Why is it that the most disadvantaged young people in our society are least able to access support when they need it and on their terms? This is the question MAC-UK have been seeking to answer over the last decade, working with young people to remodel mental health services and them out to the streets.
On Monday MAC-UK convened young people, mental health practitioners, civil servants and politicians to share their recent evaluation of three of their pioneering projects. The Centre for Mental Health studied the approach over three years, finding that MAC-UK’s co-produced approach “INTEGRATE” brought about notable improvements in many of the young people’s mental health over time.
All three projects were very successful in engaging groups of marginalised young people at risk of offending. Young people distinguished their experience of the projects from that of other services, describing staff as non-judgemental and accepting. The projects increased mental health awareness and reduced stigma. They were also successful in bringing young people into education, employment and training, in one situation from 43% to 74% . And the projects had a lasting effect on other local services, for example by linking up mental health and youth services and encouraging greater co-production between services and the young people they aim to support. This fundamental attitude change, moving from helper to helped to support based around mutual accountability, was reflected in the report’s title: “Meeting us where we’re at”.
“Our goal at MAC-UK is to transform mental health services for excluded young people” explains Sinem Cakir from MAC-UK. “we recognise that many excluded young people find it difficult to seek help. This briefing paper highlights INTEGRATE’s unique aspects of co-production, peer leadership and asset based working, which allow young people to gain a sense of ownership and agency. By taking mental health to the streets, MAC-UK is meeting young people where they’re at, allowing them to seek help from trusted professionals, in safe and non-stigmatised environments. This is mental health service design fit for the 21st century and we are delighted that the Centre for Mental Health’s briefing paper shines a spotlight on an approach that all services could take to meet the needs of excluded groups.”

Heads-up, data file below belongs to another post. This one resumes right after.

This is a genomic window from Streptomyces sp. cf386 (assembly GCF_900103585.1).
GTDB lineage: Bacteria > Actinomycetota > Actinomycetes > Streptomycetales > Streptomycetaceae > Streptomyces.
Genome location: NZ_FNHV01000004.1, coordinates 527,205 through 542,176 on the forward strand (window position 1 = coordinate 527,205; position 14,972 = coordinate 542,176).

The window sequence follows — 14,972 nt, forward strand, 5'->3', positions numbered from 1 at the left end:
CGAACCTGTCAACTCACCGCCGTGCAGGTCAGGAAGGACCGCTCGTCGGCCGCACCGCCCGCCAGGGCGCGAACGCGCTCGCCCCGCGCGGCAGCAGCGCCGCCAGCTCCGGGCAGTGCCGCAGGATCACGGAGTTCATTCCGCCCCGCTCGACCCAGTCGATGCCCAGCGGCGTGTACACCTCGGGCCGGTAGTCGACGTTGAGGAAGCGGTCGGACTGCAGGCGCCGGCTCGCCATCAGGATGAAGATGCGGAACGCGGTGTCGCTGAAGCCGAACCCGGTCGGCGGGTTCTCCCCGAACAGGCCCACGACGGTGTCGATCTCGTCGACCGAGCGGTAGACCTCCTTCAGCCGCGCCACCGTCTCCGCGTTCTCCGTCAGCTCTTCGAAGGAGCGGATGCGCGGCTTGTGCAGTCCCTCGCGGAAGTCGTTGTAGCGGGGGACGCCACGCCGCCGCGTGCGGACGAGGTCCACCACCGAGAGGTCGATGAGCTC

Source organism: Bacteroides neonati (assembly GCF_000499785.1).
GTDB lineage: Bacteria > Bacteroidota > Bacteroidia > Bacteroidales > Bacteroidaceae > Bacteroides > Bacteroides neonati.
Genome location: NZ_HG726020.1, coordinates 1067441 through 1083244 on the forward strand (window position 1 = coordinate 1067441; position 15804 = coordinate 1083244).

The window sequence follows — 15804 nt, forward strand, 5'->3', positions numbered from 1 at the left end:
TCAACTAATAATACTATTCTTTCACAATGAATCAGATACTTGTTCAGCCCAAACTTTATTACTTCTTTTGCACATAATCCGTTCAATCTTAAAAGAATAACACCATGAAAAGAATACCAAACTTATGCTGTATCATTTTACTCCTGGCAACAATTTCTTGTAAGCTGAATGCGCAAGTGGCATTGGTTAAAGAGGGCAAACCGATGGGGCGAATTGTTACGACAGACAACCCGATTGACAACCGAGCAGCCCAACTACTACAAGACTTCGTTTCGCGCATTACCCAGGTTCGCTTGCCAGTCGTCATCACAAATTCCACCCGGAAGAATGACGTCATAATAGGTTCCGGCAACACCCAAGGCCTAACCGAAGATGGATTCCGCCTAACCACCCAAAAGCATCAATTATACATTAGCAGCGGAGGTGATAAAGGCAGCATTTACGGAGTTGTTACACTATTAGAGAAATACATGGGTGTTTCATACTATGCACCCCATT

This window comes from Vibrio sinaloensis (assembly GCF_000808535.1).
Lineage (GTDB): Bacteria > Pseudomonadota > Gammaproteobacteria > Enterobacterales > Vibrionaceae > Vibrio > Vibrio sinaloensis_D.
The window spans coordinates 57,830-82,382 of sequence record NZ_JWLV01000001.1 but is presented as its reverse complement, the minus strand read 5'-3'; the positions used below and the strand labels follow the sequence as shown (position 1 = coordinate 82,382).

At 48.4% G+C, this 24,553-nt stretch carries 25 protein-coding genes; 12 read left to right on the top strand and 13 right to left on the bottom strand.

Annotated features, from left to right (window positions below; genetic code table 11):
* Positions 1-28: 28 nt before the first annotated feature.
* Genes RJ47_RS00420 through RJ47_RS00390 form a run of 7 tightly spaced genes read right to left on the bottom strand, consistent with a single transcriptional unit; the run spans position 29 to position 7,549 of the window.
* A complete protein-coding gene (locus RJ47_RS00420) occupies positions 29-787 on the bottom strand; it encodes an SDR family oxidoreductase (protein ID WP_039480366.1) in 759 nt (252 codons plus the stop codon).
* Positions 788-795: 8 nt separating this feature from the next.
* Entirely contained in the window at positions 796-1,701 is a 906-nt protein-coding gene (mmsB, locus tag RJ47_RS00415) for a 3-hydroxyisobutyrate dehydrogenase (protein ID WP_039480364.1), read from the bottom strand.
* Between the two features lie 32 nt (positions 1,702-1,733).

The INTEGRATE approach is characterised by engaging young people through activities that they set up themselves and getting referrals through peers and friends. Psychological therapies are offered as part of the activity of the projects alongside help with practical problems such as housing, money and work. And the projects seek to ‘bridge’ young people out to other local services and bring about change in local communities more widely.
On reflection, the event this week was just the start of the work. The “Meeting Us Where We’re At” evaluation celebrates the many successes of the INTEGRATE approach and points to how systems can change and become more effective by working with those who are accessing different services. But MAC-UK as an organisation knows that the way to achieve systems change is not for its organisation alone to scale. Instead they are working with partners across the UK to see how key elements of INTEGRATE can be adopted to by others to lead to replication of the approach widescale change.
In working in this way, MAC-UK is tackling one of the central challenges in the complex field of support – how do you scale an approach rather than an intervention or an organisation?
The briefing paper is available for download at www.mac-uk.org.